High baseline circulating tumor cell (CTC) counts are strongly associated with inferior progression-free and overall survival in patients with newly diagnosed metastatic hormone-sensitive prostate cancer (mHSPC), according to real-world data presented at the virtual 2021 Genitourinary Cancers Symposium. Investigators believe their study is the first to demonstrate this association.

“Identifying patients who have poor prognosis can help with counseling and enrollment in clinical trials to help improve outcomes,” lead author Umang Swami, MD, of the University of Utah in Salt Lake City, Utah, told Renal & Urology News.

The study included 99 patients with newly diagnosed mHSPC initiating androgen deprivation therapy (ADT). On multivariate analyses, CTC counts of 5 or more at ADT initiation were significantly associated with approximately 7.4-fold and 24.9-fold increased risks for progression and death, respectively, compared with a CTC count of 0, the investigators reported.

High CTC counts were associated with poor progression-free and overall survival even in a subgroup of patients receiving intensified ADT.


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After further validation, CTC counts may provide a simple way to risk stratify patients, Dr Swami said. 

He noted that recently published results from the SWOG S1216 study — a phase 3 randomized trial comparing ADT plus the novel hormonal therapy orteronel and ADT plus bicalutamide in men with newly diagnosed mHSPC — demonstrated that baseline CTC count was highly prognostic of 7-month PSA (a surrogate for poor OS) and 2-year PFS, after adjusting for disease volume.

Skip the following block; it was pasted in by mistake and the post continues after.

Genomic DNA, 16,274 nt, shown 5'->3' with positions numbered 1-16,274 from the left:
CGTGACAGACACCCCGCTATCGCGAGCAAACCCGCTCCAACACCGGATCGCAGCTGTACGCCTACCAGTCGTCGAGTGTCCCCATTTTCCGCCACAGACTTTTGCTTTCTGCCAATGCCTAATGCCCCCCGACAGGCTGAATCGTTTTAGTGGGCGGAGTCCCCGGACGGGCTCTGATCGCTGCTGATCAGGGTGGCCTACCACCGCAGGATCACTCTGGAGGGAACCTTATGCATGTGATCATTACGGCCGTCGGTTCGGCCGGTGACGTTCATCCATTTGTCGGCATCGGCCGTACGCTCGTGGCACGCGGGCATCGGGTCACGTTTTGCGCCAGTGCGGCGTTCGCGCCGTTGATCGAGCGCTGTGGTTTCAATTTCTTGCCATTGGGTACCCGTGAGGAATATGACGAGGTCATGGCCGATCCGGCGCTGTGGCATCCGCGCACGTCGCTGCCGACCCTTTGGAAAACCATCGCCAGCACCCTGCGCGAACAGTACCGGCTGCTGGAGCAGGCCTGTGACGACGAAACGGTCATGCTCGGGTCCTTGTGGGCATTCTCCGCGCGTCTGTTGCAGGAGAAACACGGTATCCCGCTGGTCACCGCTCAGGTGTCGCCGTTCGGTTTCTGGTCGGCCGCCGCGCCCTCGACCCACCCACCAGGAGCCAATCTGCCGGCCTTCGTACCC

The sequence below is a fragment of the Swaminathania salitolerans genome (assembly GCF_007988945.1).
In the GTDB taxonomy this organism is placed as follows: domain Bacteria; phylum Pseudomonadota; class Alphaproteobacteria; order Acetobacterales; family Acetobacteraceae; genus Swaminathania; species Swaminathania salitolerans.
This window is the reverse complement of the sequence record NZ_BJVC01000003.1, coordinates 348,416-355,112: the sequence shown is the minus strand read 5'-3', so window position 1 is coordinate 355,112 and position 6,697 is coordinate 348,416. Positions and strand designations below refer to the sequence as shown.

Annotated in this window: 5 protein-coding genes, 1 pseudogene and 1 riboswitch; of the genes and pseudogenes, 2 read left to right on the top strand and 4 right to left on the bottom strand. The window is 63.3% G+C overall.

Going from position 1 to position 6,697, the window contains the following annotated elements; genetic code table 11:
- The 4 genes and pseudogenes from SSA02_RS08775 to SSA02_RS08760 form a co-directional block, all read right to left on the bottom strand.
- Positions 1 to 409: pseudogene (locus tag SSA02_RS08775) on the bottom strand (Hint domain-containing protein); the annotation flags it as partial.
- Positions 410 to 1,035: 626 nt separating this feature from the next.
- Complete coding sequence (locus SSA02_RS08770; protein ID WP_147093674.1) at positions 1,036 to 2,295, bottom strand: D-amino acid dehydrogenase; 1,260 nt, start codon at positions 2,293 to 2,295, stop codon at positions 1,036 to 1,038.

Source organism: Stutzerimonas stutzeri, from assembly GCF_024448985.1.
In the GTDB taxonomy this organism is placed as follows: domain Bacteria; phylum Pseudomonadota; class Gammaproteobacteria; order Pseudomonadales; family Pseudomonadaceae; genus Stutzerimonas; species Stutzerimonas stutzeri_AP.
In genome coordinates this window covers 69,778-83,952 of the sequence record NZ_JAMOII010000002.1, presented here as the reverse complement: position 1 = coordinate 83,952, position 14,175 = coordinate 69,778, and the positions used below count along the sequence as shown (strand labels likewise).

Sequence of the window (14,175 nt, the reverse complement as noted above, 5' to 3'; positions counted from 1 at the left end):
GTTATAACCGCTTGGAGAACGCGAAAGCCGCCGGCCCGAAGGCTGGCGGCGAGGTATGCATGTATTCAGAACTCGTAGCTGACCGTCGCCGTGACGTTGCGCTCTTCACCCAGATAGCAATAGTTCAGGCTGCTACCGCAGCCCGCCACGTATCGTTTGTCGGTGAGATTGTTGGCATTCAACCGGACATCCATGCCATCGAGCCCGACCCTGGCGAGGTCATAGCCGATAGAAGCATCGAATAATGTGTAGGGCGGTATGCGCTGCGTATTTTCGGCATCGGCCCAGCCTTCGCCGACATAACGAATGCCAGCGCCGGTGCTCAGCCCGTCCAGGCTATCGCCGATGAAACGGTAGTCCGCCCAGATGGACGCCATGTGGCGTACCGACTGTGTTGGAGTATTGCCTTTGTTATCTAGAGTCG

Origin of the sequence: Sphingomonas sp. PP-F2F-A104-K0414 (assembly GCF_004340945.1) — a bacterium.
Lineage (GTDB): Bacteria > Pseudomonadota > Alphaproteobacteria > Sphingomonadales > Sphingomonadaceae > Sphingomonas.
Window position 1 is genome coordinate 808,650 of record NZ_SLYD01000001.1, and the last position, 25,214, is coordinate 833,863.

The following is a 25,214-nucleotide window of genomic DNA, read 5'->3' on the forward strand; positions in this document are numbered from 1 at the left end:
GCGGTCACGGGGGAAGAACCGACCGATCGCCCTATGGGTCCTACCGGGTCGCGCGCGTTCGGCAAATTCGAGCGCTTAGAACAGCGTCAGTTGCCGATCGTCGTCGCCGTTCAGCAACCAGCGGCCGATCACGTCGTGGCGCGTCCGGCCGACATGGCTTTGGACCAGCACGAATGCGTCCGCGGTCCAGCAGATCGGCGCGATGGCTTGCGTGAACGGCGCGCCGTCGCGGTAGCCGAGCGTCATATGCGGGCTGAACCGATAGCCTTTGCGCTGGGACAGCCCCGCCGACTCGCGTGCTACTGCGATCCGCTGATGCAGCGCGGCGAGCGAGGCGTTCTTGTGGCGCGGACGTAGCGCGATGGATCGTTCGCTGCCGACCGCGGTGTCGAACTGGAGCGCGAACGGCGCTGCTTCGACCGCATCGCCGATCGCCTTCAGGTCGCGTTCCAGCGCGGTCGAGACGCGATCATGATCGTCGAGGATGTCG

Disclosure: Several study authors declared affiliations with the pharmaceutical industry. Please see the original reference for a full list of authors’ disclosures.

References

Swami U, McFarland TR, Haaland B, et al. Association of circulating tumor cells (CTC) with survival outcomes in patients (pts) with metastatic hormone sensitive prostate cancer (mHSPC) in a real-world cohort. Presented at the virtual 2021 Genitourinary Cancers Symposium, February 11 to 13. Abstract 59.

Goldkorn A, Tangen C, Plets M, et al. Baseline circulating tumor cell count as a prognostic marker of PSA response and disease progression in metastatic castrate-sensitive prostate cancer (SWOG S1216). Published online January 26, 2021. Clin Cancer Res. doi:10.1158/1078-0432.CCR-20-3587

Source: Renal & Urology News

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